Doctor Who, Season 7, Part 2

Neil Gaiman Doesn't Give Us the Classic Who We Hoped For
Talking television.
May 11 2013 8:45 PM

Doctor Who, Season 7, Part 2

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We needed a classic episode this season. Neil Gaiman or no Neil Gaiman, this wasn't it.

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Matt Smith and Warwick Davis in "Nightmare in Silver."

Courtesy of BBC America

In SlateDoctor Who TV Club, Mac Rogers discusses the Doctor’s travels via IM every week with the show’s bloggers and fans. This week he’s chatting about "Nightmare in Silver" with Frank Collins, who edits Cathode Ray Tube.

Mac Rogers: This week the Doctor brings Clara and the two kids she's looking after—Angie and Artie—to a planetwide amusement park in the far future called Hedgewick's World. This proves to be a poorly selected field trip location when they discover that Hedgewick's is 1) closed and 2) sitting atop a storehouse of upgraded Cybermen who are about to wake up. Like the last episode you and I discussed, “Nightmare in Silver” introduces a number of new wrinkles to a classic series villain.

Frank Collins: The Cybermen have a long history of changing their appearance, and I was pleased to see the rather clunky looking Cybus-era versions replaced with something much more akin to the 1960s Cybermen seen in “The Moonbase” and “Tomb of the Cybermen.” The faces are much better, and those embarrassing flares have gone. I quite liked the superfast reactions, like they were all The Flash, as that really gave them a sense of power, and I certainly enjoyed the Cybermites as an upgrade on the Cybermats.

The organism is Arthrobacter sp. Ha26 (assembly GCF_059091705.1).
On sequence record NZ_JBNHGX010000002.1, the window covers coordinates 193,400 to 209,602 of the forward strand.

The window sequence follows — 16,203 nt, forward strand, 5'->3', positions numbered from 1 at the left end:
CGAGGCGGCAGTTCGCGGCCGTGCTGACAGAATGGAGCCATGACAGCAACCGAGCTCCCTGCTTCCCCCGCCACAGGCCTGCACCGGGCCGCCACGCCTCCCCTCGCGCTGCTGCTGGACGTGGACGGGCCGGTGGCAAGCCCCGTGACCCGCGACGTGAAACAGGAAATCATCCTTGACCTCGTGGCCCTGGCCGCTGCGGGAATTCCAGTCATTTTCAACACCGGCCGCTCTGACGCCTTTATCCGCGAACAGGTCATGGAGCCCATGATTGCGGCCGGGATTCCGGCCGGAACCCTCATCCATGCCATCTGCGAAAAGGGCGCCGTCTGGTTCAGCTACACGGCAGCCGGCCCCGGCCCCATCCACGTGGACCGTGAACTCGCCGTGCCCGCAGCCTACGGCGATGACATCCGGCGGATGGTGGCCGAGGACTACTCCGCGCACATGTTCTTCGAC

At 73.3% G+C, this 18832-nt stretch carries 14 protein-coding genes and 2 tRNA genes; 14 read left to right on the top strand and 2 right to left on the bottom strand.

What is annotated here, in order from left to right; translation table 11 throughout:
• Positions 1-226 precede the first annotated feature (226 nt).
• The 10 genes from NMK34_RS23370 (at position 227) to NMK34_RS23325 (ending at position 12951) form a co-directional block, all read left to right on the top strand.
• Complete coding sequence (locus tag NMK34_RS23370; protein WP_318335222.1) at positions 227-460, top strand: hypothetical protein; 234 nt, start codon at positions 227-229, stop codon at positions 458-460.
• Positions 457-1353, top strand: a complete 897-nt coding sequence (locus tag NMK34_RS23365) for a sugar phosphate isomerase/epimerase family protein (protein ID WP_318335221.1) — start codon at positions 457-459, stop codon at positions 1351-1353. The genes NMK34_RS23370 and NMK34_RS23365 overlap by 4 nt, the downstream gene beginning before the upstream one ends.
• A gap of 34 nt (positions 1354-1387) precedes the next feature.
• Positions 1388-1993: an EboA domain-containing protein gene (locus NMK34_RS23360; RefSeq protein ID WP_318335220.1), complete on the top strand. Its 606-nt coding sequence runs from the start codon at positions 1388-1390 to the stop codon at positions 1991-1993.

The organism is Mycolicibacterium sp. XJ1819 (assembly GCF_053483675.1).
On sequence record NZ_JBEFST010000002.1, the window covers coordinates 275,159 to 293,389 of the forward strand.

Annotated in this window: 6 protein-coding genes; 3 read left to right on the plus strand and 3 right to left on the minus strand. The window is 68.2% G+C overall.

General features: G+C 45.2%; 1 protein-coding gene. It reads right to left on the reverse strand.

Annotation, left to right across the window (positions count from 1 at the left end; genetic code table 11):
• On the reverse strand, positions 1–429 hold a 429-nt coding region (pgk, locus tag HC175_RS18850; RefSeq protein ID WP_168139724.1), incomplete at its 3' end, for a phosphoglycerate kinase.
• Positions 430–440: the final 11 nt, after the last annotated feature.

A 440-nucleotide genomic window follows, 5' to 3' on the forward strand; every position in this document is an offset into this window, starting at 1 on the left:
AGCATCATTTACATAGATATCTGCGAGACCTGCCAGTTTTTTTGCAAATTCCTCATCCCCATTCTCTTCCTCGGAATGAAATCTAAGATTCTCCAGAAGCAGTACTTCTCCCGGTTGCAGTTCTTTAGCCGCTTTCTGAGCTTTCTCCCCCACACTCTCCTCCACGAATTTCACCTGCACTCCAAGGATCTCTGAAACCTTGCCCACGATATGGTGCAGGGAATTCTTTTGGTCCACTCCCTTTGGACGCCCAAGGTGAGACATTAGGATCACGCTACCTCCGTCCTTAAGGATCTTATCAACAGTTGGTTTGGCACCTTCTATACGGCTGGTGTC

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Mac: Yes! I was amused to see that one Cyberman using the signature True Blood-style rapid-vampire movement to get its hands on Angie. The Cybermites seem to be part of a running theme this season: making lumbering classic series monsters more nimble.

Frank: Makes sense, given Moffat's remit to Neil Gaiman to make the Cybermen scary again. Gaiman has publicly declared his affection for “The Moonbase” as his first sighting of the Cybermen and their inherent uncanniness, which he's attempted to recapture here. On the other hand I believe Moffat is very wary about using classic monsters, partly because they don't stand up to the more sophisticated tastes of a younger audience who have been dining out on contemporary depictions of monsters and aliens. So there's a tension established whenever a classic-era monster returns to the series.

Mac: That's a good point. Some of these upgrades can come across like the monster equivalent of the middle-aged man buying a sports car to seem hip.